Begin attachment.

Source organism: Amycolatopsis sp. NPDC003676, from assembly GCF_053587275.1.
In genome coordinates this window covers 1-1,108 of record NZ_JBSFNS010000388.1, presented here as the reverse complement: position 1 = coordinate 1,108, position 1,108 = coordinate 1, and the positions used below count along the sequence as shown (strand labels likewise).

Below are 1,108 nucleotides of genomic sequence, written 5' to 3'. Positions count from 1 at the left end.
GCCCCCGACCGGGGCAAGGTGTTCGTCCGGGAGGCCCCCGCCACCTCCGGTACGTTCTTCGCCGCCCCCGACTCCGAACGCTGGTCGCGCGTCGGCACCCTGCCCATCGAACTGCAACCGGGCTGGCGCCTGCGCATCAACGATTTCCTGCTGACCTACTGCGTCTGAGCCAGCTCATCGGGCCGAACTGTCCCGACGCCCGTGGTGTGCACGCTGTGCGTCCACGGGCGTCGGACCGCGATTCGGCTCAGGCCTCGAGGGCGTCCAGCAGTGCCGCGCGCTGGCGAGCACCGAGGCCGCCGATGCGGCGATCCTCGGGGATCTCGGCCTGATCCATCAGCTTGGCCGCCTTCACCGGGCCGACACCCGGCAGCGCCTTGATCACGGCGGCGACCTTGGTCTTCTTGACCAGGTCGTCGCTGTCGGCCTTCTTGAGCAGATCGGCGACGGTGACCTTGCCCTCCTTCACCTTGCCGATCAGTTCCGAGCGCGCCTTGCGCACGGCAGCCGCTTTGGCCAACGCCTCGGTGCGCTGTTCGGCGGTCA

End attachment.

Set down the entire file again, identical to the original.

Source organism: Amycolatopsis sp. NPDC003676, from assembly GCF_053587275.1.
In genome coordinates this window covers 1-1,108 of record NZ_JBSFNS010000388.1, presented here as the reverse complement: position 1 = coordinate 1,108, position 1,108 = coordinate 1, and the positions used below count along the sequence as shown (strand labels likewise).

Below are 1,108 nucleotides of genomic sequence, written 5' to 3'. Positions count from 1 at the left end.
GCCCCCGACCGGGGCAAGGTGTTCGTCCGGGAGGCCCCCGCCACCTCCGGTACGTTCTTCGCCGCCCCCGACTCCGAACGCTGGTCGCGCGTCGGCACCCTGCCCATCGAACTGCAACCGGGCTGGCGCCTGCGCATCAACGATTTCCTGCTGACCTACTGCGTCTGAGCCAGCTCATCGGGCCGAACTGTCCCGACGCCCGTGGTGTGCACGCTGTGCGTCCACGGGCGTCGGACCGCGATTCGGCTCAGGCCTCGAGGGCGTCCAGCAGTGCCGCGCGCTGGCGAGCACCGAGGCCGCCGATGCGGCGATCCTCGGGGATCTCGGCCTGATCCATCAGCTTGGCCGCCTTCACCGGGCCGACACCCGGCAGCGCCTTGATCACGGCGGCGACCTTGGTCTTCTTGACCAGGTCGTCGCTGTCGGCCTTCTTGAGCAGATCGGCGACGGTGACCTTGCCCTCCTTCACCTTGCCGATCAGTTCCGAGCGCGCCTTGCGCACGGCAGCCGCTTTGGCCAACGCCTCGGTGCGCTGTTCGGCGGTCA